Bluefield Daily Telegraph, Bluefield, WV

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September 4, 2012

Pocahontas continues tradition of Labor Day salute to coal miners, working class

POCAHONTAS, Va. — More than 100 people turned out on another hot Labor Day in Pocahontas, Va., to hear a series of speakers who saluted the American labor movement as well as one political candidate who asked for the crowd’s support in November.

As part of the tradition, the coal miners and railroad workers — active and/or retired — marched through downtown Pocahontas, or rode on a hay wagon on the G-clef style miners’ march through the community. The weather was so hot and humid that several miners rode the hay wagon, but several participants still walked the parade route.

Thomas B. Childress, master of ceremonies, outlined the history of the Annual Coal Miner’s Reunion in Pocahontas, now in its 21st year. He said that in 1992, he and a handful of others gathered in the Emma Yates Library building on Center Street in Pocahontas to plan a celebration. He said the late Bob Barnett suggested including the old-fashioned political stump speeches in the program.

“It’s a statement of the worth of workers,” Childress said of the first Labor Day celebrated in September 1894. “In the U.S., Labor Day is celebrated for all labor groups,” he said, adding that all workers rally behind the same slogan: “A fair day’s pay for a fair day’s work,” he said.

The Reverend Russell Hatfield, pastor of the Christ Episcopal Church, Pocahontas, offered the invocation and the Reverend Reginald Blakewood, pastor of the Boissevain Baptist Church, sang the National Anthem. Arthur C. Scott, member of the Pocahontas Town Council, welcomed the audience.

“Today’s not about Pocahontas,” Scott said. “Today is about the men and women who pulled around under the earth.”

David Woodard. Northern District representative on the Tazewell County Board of Education, got a laugh from the audience when he joked about bringing an empty chair up to the stump with him, “but Clint Eastwood beat me to it,” but said that: “Great things come to those who pursue their dreams with vision.”

Lee Potter, a representative of the United Mine Workers of America, said he worked in the mines for 36 years. “Our union’s still going strong,” he said. He expressed his appreciation for the support of the crowd for the coal miners and railroad workers present.

State Senator Phillip P. Puckett, D-Russell, said that Labor Day is a day to recognize all workers. “We’re here today to specifically honor the coal miners,” he said. “Today, there’s a group out there — I won’t mention their name — who don’t want unions. They tell us we can’t afford them.” Puckett said.

Puckett went on to say that he is against giving tax breaks to millionaires. “This country was not built by millionaires,” Puckett said. “It was built by the working class. I’m not for tax cuts for wealthy people. If they extend these tax cuts, the wealthy will keep getting richer.” He encouraged people to go out and vote on Nov. 7, and stand beside those who oppose giving tax breaks to the wealthy.

Childress said that he had invited U.S. Rep. Morgan Griffith, R-Va., to attend the event, but after three weeks of trying to schedule his appearance, his staff said he would be honoring a previous commitment.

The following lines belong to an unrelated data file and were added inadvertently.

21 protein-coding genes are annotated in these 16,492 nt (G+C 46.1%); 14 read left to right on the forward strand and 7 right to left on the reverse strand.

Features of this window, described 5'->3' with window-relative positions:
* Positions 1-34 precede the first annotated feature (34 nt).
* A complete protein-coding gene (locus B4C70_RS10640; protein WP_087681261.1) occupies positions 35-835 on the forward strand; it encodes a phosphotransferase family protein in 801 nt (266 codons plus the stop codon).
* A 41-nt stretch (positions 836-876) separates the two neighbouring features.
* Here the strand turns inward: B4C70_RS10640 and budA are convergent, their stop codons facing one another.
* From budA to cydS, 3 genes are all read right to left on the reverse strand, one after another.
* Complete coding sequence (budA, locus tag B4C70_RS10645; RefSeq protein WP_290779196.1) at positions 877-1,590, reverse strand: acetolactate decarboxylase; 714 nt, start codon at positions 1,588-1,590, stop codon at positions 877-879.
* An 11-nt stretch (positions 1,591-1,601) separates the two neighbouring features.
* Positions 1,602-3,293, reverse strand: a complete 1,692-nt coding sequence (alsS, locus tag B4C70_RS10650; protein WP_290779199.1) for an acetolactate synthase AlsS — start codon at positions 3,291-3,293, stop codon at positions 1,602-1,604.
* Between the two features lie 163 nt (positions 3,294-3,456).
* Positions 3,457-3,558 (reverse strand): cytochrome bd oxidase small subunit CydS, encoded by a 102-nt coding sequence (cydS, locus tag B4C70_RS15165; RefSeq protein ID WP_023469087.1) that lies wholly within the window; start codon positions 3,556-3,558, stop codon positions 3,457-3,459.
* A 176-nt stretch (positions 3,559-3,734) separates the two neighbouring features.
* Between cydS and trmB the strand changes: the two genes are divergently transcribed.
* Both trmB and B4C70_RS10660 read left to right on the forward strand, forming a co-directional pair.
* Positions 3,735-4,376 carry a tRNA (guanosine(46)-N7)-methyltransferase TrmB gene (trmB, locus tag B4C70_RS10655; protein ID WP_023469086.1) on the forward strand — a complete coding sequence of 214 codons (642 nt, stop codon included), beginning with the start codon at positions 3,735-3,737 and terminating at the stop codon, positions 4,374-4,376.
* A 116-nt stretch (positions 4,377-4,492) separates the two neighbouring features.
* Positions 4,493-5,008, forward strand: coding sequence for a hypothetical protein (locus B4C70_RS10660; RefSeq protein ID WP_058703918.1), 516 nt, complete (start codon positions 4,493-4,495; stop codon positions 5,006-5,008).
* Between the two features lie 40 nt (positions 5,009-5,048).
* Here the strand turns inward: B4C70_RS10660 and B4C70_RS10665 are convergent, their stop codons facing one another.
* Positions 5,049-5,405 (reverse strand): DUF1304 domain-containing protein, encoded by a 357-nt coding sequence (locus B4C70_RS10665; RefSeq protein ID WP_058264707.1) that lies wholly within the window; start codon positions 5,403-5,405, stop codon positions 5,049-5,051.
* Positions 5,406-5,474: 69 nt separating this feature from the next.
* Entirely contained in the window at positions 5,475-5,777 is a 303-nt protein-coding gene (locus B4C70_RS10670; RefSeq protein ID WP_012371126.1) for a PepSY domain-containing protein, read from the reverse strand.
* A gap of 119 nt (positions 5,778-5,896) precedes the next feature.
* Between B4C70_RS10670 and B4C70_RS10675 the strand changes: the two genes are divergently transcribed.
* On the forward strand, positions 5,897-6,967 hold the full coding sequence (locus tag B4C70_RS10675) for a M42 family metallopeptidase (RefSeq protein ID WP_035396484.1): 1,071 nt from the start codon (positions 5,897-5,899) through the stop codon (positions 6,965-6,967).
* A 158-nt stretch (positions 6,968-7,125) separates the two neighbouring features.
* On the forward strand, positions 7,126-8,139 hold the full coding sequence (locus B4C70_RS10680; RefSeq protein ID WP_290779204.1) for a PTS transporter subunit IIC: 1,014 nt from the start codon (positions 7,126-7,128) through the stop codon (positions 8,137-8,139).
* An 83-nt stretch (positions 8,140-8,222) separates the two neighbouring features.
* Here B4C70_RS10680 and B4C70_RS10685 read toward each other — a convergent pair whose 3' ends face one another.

Griffith’s opponent in the Ninth Congressional District race, Democratic challenger Anthony Flaccavento, attended and spoke. He said that coal miners are like soldiers. They both have dangerous jobs and are both on the front lines.

“I think it’s wonderful that we’re honoring coal miners,” Flaccavento said. “I’m a farmer and a small businessman from near Abingdon. One thing that farmers and coal miners have in common is that people take both of us for granted,” he said. “People expect their food will be available when they want it and people expect their power and electricity to be ready when they want to use it.”

He said that he won’t change if he is elected. “I believe I can bring that perspective with me to Washington, D.C., because there aren’t many farmers or coal miners up there right now,” Flaccavento said. “That’s who I am. That’s who I’ll represent.”

Childress recognized David Anderson, Tazewell County Commissioner of Revenue, as well as Tazewell County Supervisors Mike Hymes, chair, and Charles Stacy.  Tazewell County Sheriff Brian Hieatt, spoke on behalf of all Tazewell County constitutional officers.

“I thank you all for all the work that you have done,” Hieatt said.

Hubert Clark, 91, of Abbs Valley, Va., was recognized as the oldest retired coal miner attending and got $100 from Rodriguez Funeral Home. Roy Williams and Robert Farley, both 88, got $25 Visa gift cards from BB&T Bank of Bluefield, Va., for placing second.

Clark said he started working at the Pocahontas Fuel Mine in Jenkinjones when he was 20 years old, but was drafted into the U.S. Army during World War II and remained in the service until 1946. He went back to the mines where he worked at the cleaning plant, but sold insurance for many years after leaving the mines.

Jean Boone, Cassie Wiggins and Amy Flick aided Childress in drawing for prizes. The Reverend Blakewood sang “God Bless America,” and offered the benediction along with the blessing of the Coal Miners’ Dinner that followed the program.

— Contact Bill Archer at barcher@bdtonline.com

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